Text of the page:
If you want some examples, take this for instance:

  • Keeping your balances high on your credit cards could hurt more.
  • Actively using your credit accounts is more important.
  • Having a mix of different credit accounts (revolving, installment,  auto or mortgage) will help you more because the new formula has a greater impact on your credit score simply because your ability to handle different types of credit.
  • Applying for new credit accounts may not affect you as much.

Some things about the latest revision to the score, referred to as F.I.C.O. 08, will stay the same. F.I.C.O. 08 will have the same 300 to 850 range as the classic F.I.C.O. score in widespread use today, with higher scores indicating lower risk of default will lower interest rates, cheaper insurance premiums, better deals on mobile phones and lower utility deposits, to name just a few of the ways credit scores are used.  F.I.C.O. says most consumers will see a slight increase in their F.I.C.O. 08 scores compared with their classic F.I.C.O numbers, but others will see a drop.


These changes, specifically being added as an authorized user no longer affect your score; so if you have accounts which you are an authorized user on, these accounts will be completely moot and will not be calculated your credit score.


There was a brisk and very brief business which sold a place on someone else’s credit card as an authorized user. If you were one of these people who paid to benefit from someone else’s credit, it no longer works.


There is however; a piggyback technique that does work and very few people know about it. The only way you can piggyback now is to get added as a “Joint” account holder, which definitely has its disadvantages but it can season and increase your credit scores and that is what really matters. Here is how it works:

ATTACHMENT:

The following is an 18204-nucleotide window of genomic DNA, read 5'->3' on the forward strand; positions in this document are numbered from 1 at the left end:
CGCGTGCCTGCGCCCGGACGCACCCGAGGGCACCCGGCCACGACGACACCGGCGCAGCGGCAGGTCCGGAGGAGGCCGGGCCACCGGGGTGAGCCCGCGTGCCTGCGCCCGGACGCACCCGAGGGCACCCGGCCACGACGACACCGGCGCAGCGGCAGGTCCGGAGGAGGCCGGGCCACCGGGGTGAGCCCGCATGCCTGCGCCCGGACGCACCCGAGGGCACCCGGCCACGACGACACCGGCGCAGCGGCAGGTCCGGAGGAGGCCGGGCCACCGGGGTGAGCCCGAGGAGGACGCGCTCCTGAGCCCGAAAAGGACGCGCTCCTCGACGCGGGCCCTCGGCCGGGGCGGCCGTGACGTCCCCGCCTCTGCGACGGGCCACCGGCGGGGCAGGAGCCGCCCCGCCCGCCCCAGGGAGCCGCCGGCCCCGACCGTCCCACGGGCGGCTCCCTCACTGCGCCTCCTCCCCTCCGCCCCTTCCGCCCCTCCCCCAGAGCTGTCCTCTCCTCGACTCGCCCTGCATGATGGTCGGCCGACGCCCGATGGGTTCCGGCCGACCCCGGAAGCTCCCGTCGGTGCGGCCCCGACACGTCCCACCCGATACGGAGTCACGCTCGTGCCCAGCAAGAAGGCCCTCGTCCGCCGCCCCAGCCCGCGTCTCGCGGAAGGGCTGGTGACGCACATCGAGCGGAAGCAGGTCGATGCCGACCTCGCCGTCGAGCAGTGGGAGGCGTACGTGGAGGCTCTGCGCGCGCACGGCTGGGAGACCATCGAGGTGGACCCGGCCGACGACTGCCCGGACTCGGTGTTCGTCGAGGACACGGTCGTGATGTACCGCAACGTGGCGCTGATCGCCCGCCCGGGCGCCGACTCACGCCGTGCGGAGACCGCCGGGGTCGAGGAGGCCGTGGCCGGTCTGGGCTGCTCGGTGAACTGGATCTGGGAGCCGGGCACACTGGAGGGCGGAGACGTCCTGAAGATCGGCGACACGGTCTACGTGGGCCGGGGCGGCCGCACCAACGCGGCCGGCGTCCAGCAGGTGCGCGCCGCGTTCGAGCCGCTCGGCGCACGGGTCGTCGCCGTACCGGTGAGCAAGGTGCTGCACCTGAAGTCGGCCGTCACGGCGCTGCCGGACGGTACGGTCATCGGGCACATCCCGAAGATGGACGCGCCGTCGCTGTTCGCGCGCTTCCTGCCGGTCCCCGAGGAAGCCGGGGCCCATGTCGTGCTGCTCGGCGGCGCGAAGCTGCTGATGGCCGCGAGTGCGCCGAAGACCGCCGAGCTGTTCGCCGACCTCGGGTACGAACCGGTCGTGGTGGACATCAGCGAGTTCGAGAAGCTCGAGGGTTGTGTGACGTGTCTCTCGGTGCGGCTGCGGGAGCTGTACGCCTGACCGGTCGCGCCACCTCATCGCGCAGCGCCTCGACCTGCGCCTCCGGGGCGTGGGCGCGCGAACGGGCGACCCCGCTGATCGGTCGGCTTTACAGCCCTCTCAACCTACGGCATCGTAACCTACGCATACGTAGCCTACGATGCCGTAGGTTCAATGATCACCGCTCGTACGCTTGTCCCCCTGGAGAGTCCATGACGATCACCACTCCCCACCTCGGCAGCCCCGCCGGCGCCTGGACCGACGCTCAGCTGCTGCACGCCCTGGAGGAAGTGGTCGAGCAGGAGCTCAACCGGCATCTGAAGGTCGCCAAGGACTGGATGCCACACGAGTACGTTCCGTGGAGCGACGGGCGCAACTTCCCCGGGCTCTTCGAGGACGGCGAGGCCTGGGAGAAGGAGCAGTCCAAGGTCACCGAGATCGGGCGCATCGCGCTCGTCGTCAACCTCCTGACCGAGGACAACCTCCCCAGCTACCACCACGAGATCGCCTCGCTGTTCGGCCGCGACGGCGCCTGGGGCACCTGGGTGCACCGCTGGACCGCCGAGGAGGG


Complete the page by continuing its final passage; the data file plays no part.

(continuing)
1st - Find someone you trust. This person must have a credit card account with a major bank in good standing with a low or preferably no balance and be willing to add you as a “Joint” account holder.


2nd - Contact the credit card company and request to be added as “Joint” account holder.


3rd -  Monitor your credit reports to make sure it gets reported to the credit reporting agencies.


That’s it, you’re done. Provided you did everything correctly; this account you were added to should show up on your credit reports with one or more of the major credit reporting agencies Equifax, Trans-Union and Experian within 60 days or less. The next time a lender pulls your credit report for a credit application; F.I.C.O. will recalculate all (3) credit scores and include the joint account as if it was yours. The entire payment history will appear and get calculated into your new F.I.C.O. scores.


Please remember you can also piggyback new accounts by applying jointly but the secret about piggybacking is the fact that F.I.C.O.’s scoring model will take into consideration the years of previous payment history which took place before you were added to the account. For example, if you piggyback an account that was opened in 1990 you just added over 18 years of payment history that gets calculated into your scores. If you open a new account like a car loan, credit card, mortgage or installment loan by applying jointly; that is a new account which will actually affect your score negatively for at least awhile. Of course as time progresses, payments are made and the account ages; the account will begin to affect your credit in a more positive manner.

The disadvantages to piggybacking as a joint account holder are as follows:

  • You are equally responsible for the account.
  • You cannot remove your name from the account until it is paid and closed.
  • If the primary defaults you are responsible for the balance.
  • If the primary is late or defaults, it will affect your credit.

         
Make sure that the primary account holder is a responsible person and intends on paying the on time and keeping the balance low otherwise there is a good possibility that you will end up with problems. It’s almost as if the primary is cosigning on a loan for you but the primary can also get you in trouble so be very careful and use this to your benefit, not to your demise.

Follow these instructions and techniques and you will see your credit score skyrocket. When you are ready for your next home loan purchase or refinance, please keep us in mind. We have many lenders in our nationwide network and we will shop your loan for you. When lenders compete for your business you will get you the lowest rate and best possible terms; guaranteed. Also, please remember we offer affordable and effective credit improvement service.

More Information About Building Credit